Goering smiled, uncomfortably. The study was a small room, and he never did well in confined spaces. So that was Sanger’s secret?, Goering thought. He actually tested the guidance system as well? Good! Good!

“Goering, I want some answers.”

“Yes, Mein Fuhrer. What may I do for you?”

“I want to know when we are to see the weapon we’ve been promised from the Trauen project. I want to know when Raeder is going to have enough submarines to blockade America and England. I want to know when Messerschmitt is going to be done with this new engine and the new aircraft. I want to know when Porsche is going to have these new tanks – what does he call them? Cats, I think – “Panthers and Tigers”; yes – I want to know when he’ll have them finished. And what of the new rifles? We’ve been promised a fully-automatic rifle from Mauser for over a year now.”

Such a list, thought Goering. Such a list.


“The extraction process is complete, Herr Doktor. Between Hahn’s team and mine, we have completed the process of refining the denser explosive-metal – as you know, we are calling it ‘Plutonium’ – from the spent Uranium in the powerplant reactors. We now have enough for four weapons.”

Heisenberg continued his presentation to Sanger, Himmler, and Goering. “We will need to test two of the four in order to ensure that we can replicate the reaction. Then, we’ll take what we’ve learned and create the next two within the 3,600 kilogram payload specifications outlined in the Silbervogel project.”

Goering spoke first. “When will you be ready to test?”

“In about three months, Herr Reichsmarschall. June 15th, 1940 is our target.”

“Excellent!” Himmler, in his squeaky voice, chimed in. “Excellent! The Fuhrer will be pleased!” Himmler reminded Heisenberg of nothing so much as a weasel. Although weasels had a use in nature. Heisenberg was not so sure about Himmler.

Heisenberg continued. “There will be a need for absolute secrecy. We must test in international territory, somewhere so remote that there will be no knowledge of our presence. We’ve come up with three possible sites.”

Moving to the map-board, he continued. “Northern Greenland isn’t international, but it is accessible by U-Boat and no one would be the wiser. The Arctic is largely international, and is also accessible by submarine that time of year. The third possibility is to transport the weapon by submarine to China, and test it under Japanese auspices.”

“Number three is out, Herr Heisenberg.”, said Goering. “We will not share this technology with the Japanese.”

“We were already preparing feasibilities for Greenland. The northeastern peninsula of Christiaanland is unpopulated; no one would ever know we were there.”, said Heisenberg.

(‘Silbervogel’ — over Illinois; Great Lakes in background – after test-run to New York)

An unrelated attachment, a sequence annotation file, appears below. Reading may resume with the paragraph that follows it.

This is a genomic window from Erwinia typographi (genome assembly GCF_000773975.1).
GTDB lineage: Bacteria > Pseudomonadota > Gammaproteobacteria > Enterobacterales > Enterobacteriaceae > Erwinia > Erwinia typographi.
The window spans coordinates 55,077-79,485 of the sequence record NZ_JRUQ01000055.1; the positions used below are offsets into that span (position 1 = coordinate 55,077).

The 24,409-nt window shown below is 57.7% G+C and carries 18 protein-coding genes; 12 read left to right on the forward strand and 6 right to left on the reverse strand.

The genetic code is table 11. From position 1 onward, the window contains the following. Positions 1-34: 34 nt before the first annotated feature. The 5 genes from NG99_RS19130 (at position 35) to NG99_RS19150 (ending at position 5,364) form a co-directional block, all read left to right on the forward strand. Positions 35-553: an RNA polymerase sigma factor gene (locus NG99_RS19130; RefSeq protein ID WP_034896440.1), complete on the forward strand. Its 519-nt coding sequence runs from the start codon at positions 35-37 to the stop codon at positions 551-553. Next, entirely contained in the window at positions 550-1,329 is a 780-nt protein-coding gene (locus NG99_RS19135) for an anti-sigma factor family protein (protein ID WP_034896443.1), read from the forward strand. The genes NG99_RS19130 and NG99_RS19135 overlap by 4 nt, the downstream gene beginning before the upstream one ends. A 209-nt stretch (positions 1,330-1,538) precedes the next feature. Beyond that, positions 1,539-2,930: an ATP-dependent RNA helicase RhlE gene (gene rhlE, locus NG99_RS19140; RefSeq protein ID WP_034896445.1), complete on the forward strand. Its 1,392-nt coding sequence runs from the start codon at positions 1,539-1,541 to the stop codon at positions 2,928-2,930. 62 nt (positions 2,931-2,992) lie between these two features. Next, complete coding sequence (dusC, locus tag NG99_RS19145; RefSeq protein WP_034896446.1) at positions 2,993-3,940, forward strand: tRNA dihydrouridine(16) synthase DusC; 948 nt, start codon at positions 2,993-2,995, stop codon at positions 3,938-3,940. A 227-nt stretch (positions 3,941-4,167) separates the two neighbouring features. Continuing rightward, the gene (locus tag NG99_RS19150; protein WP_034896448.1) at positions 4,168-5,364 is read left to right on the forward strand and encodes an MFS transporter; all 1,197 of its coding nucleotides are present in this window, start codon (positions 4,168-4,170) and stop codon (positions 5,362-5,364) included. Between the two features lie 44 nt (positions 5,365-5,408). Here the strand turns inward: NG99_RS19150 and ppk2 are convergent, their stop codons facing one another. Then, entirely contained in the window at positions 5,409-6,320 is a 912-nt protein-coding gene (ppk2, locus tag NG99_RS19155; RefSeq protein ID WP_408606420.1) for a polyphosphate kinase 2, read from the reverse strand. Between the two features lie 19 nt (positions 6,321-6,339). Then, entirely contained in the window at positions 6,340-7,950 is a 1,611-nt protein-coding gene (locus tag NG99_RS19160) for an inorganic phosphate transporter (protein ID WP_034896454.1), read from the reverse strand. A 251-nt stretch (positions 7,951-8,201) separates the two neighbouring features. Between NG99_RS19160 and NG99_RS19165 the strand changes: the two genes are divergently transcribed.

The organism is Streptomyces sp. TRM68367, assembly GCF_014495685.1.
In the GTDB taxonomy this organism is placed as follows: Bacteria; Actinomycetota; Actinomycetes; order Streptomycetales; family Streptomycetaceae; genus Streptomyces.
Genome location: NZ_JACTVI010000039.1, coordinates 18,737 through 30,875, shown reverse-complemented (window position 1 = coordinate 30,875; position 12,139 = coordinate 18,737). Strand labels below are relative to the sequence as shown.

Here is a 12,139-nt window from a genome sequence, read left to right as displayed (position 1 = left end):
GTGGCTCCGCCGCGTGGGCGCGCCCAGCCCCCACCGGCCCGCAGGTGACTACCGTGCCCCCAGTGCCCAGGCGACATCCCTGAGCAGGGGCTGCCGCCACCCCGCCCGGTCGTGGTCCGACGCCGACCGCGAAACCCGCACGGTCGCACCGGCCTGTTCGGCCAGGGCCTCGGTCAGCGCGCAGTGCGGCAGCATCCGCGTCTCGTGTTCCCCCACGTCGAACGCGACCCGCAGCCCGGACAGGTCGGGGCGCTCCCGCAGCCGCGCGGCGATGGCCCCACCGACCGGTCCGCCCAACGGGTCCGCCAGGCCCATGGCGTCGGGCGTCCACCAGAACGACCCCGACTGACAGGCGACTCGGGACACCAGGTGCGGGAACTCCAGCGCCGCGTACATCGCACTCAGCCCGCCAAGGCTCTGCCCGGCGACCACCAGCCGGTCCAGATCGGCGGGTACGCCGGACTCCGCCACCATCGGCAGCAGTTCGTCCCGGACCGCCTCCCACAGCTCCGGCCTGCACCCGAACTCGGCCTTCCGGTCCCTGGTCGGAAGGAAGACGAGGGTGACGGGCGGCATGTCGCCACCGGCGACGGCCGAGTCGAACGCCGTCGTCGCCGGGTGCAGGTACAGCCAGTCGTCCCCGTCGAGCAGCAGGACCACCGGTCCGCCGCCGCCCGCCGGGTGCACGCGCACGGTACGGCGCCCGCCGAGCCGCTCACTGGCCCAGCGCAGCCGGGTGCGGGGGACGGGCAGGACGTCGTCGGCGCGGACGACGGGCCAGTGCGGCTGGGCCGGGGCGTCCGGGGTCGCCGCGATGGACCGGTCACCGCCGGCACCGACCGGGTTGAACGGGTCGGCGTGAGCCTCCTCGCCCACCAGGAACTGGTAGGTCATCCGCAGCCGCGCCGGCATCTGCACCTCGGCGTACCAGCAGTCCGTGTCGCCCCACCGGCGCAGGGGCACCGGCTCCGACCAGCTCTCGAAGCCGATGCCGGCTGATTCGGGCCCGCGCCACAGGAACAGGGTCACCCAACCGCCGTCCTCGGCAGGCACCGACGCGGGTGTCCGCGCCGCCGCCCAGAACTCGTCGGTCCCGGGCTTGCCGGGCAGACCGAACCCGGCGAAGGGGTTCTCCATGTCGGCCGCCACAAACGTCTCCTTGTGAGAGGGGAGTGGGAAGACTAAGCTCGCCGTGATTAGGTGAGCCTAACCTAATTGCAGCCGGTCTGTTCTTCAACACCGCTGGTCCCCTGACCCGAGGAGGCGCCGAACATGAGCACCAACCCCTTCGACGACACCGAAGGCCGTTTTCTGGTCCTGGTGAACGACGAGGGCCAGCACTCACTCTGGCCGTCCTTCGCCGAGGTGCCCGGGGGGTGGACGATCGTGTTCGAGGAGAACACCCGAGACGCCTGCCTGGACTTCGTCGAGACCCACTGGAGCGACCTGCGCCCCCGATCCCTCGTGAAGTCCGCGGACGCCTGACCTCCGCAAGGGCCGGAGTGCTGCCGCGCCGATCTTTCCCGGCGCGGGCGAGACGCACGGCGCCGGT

Goering spoke with finality. “Get what you need from Raeder; tell him it’s from me. You will have your U-Boat, your crew, and anything else you need to haul this thing to Greenland and set it off. The Fuhrer is waiting.” Standing, Goering signaled an end to the meeting.

Afterward, Sanger said, “That went well, Heisenberg. Now – can you do all this?”

“Yes, Herr Doktor. I can honestly say that without your focus and drive, I might not have done so.” Heisenberg was proud, as a boy would be after having proven he could multiply and divide. Sanger was happy; he’d been right, after all.

Heisenberg had just needed a nudge.


“Final specifications?”

Herr Grosadmiral, the specifications are as follows.” The representative from Blohm and Voss Shipyards was clearly nervous; this project had been in the works since its initial design in 1937, and it was, again, Goering who’d championed it. They were all justifiably proud of the result – giving the design to the Japanese had proven a master-stroke.

“We have improved significantly on the original design with the help of the Japanese.”, he began. “The Japanese have experimented with alloys which, while expensive, will enable us to dive the submarine – designated Type XXI — to over 450 meters. Top speed submerged is a little over 22 knots in standard measure, with a top surface speed of a little under 18 knots.”

“Phenomenal!”, said Raeder. “Continue, please!”

“It is fitted with both radar and underwater-detection equipment. Passive weaponry include an array of noisemakers which may be jettisoned into the water to confuse surface ships, plus preloaded decoy materials – another idea of the Japanese – to make a surface-ship think they’ve sunk the submarine.”

Raeder smiled. The best solutions were the simplest.”, he thought. The speaker continued. “The Type XXI is fitted with six torpedo tubes and 24 torpedoes. We have modified our tubes to handle the Japanese ‘Long Lance’ wakeless torpedo.”

“When may we expect the first ones?”, Raeder said.

“In early 1942, Herr Grosadmiral.”

“Excellent! How many are on order?”

“One hundred and twenty five. We are building them pre-fabricated, in plants all over Germany. The components will be brought to our yards here in Kiel and in Hamburg, and assembled, tested, painted, fitted, and launched. The order should be filled completely by the end of 1942.”